Welcome! This blog contains research & information on lifestyle, nutrition and health for those with MS, as well as continuing information on the understanding of the endothelium and heart-brain connection. This blog is informative only--all medical decisions should be discussed with your own physicians.The posts are searchable---simply type in your topic of interest in the search box at the top left.Almost all of MS research is initiated and funded by pharmaceutical companies. This maintains the EAE mouse model and the auto-immune paradigm of MS, and continues the 20 billion dollar a year MS treatment industry. But as we learn more about slowed blood flow, gray matter atrophy, and environmental links to MS progression and disability--all things the current drugs do not address--we're discovering more about how to help those with MS.To learn how this journey began, read my first post from August, 2009. Be well! Joan
Thursday, December 16, 2010
Ischemia, MMPs and Myelin loss
December 16, 2010 at 10:47am
Continuing the exploration of the "auto-immune" reaction of the body in situations of slow blood flow, oxidative stress and lowered oxygen levels in the brain--we learn that myelin breakdown is not unique to MS. It happens in dementia, Alzheimer's, ischemic stroke, carbon monoxide poisoning and cerebrovascular disease.
There is recent research on myelin loss in ischemia.
This paper studies how matrix metalloproteinases (MMPs) are involved in this process--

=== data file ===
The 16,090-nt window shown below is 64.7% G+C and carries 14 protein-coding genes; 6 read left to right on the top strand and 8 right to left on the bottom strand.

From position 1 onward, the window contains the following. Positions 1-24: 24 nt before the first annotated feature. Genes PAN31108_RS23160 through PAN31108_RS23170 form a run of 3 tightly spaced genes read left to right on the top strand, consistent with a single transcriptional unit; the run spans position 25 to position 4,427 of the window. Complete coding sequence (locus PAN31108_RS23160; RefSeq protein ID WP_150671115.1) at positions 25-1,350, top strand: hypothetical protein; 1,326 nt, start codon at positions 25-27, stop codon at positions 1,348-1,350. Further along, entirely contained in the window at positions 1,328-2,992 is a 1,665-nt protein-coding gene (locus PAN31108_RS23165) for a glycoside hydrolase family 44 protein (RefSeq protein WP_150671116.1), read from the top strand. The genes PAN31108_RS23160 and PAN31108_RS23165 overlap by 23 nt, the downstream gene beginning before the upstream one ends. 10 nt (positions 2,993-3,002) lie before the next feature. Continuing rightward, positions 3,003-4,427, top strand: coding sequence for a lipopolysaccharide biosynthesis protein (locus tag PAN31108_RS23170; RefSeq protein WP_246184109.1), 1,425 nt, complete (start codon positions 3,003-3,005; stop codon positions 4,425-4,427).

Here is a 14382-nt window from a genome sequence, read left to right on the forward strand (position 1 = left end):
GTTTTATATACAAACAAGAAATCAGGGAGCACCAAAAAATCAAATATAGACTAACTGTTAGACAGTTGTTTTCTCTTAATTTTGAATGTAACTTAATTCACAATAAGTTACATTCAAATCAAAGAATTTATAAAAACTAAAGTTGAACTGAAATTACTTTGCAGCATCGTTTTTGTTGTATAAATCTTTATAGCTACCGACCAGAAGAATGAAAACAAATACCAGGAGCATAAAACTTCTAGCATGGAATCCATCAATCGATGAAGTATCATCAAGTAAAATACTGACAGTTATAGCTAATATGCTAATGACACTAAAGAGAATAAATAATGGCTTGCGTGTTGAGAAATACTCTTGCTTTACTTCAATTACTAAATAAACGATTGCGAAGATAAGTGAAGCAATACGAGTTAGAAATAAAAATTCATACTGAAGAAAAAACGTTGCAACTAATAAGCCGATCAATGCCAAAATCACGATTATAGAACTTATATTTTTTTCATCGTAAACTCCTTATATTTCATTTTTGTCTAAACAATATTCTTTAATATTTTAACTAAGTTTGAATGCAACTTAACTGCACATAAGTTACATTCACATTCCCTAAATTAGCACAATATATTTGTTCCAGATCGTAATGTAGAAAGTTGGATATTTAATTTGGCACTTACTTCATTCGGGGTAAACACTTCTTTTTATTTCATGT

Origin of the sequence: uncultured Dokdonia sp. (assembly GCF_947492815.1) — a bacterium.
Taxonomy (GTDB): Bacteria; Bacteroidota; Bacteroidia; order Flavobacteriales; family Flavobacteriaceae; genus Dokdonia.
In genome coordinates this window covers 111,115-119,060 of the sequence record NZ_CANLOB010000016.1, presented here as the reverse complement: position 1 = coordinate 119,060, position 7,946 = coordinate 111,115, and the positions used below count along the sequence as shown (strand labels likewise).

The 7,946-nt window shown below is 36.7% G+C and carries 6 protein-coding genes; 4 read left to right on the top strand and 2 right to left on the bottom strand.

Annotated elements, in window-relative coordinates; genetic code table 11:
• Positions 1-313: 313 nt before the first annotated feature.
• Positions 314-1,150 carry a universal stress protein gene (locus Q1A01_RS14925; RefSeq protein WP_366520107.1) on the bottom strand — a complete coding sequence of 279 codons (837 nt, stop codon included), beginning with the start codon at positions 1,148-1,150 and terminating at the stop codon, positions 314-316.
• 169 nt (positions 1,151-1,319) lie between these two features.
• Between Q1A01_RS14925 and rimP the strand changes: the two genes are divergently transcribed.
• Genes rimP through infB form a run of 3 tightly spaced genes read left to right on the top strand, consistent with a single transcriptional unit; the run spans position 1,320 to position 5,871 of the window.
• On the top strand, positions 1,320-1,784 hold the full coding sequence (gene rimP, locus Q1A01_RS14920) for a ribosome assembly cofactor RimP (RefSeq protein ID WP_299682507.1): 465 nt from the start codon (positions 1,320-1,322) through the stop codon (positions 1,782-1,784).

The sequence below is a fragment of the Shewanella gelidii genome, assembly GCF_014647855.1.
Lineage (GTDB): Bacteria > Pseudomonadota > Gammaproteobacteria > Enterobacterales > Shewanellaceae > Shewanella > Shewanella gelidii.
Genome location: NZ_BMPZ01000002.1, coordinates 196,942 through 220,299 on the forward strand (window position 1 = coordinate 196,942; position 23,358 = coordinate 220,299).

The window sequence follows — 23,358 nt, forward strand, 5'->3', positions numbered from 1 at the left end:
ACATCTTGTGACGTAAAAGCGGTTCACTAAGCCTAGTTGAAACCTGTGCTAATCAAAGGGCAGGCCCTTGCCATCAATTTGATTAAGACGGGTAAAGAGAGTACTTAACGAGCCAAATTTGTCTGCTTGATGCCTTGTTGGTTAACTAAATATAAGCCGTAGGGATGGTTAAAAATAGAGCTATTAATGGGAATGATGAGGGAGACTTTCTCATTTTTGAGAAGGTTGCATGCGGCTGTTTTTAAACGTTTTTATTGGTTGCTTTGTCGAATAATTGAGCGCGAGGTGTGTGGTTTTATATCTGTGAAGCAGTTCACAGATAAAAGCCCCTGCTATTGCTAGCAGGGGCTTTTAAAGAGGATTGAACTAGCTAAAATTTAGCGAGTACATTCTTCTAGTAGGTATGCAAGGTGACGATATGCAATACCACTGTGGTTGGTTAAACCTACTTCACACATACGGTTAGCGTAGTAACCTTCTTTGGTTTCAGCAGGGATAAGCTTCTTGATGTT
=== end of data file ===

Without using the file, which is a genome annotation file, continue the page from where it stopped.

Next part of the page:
MMPs: A member of a group of enzymes that can break down proteins, such as collagen, that are normally found in the spaces between cells in tissues. Matrix metalloproteinases are involved in wound healing, angiogenesis, and tumor cell metastasis.
Multiple MMPs are elevated in human neurologic diseases. In the setting of MS, it has been shown that serum MMP-9 levels are increased in patients with clinically isolated syndrome (CIS) compared with normal control subjects and are further elevated in patients with clinically definite MS (CDMS) compared with patients with CIS. In addition, serum MMP levels increase markedly between onset of neurologic symptoms and development of CDMS, whereas levels remain unchanged in subjects with CIS who do not develop CDMS. Other studies have documented elevations of MMP-9 and other MMPs in the serum, CSF, and brain of patients with MS compared with controls.
Divergent role for MMP-2 in myelin breakdown and oligodendrocyte death following transient global ischemia.
Walker EJ, Rosenberg GA.
Departments of Neurology, Neurosciences, and Cell Biology and Physiology, University of New Mexico Health Sciences Center, Albuquerque, New Mexico, USA.
Transient global ischemia causes delayed white matter injury to the brain with oligodendrocyte (OLG) death and myelin breakdown. There is increasing evidence that hypoxia may be involved in several diseases of the white matter, including multiple sclerosis, vascular dementia, and ischemia.
Matrix metalloproteinases (MMPs) are increased in rat and mouse models of hypoxic hypoperfusion and have been associated with OLG death. However, whether the MMPs act on myelin or OLGs remains unresolved. We hypothesized that delayed expression of MMPs caused OLG death and myelin breakdown. To test the hypothesis, adult mice underwent hypoxic hypoperfusion with transient bilateral occlusion of the carotid arteries. After 3 days of reperfusion, ischemic white matter had increased reactivity of astrocytes and microglia, MMP-2 localization in astrocytes, and increased protein expression and activity of MMP-2. In addition, there was a significant loss of myelin basic protein (MBP) by Western blot and caspase-3- mediated OLG death. Treatment with the broad-spectrum MMP inhibitor, BB-94, significantly decreased astrocyte reactivity and MMP-2 activity. More importantly, it reduced MBP breakdown. However, MMP inhibition had no effect on OLG loss. Our results implicate MMPs released by reactive astrocytes in delayed myelin degradation, while OLG death occurs by an MMP-independent mechanism. We propose that MMP-mediated myelin loss is important in hypoxic injury to the white matter.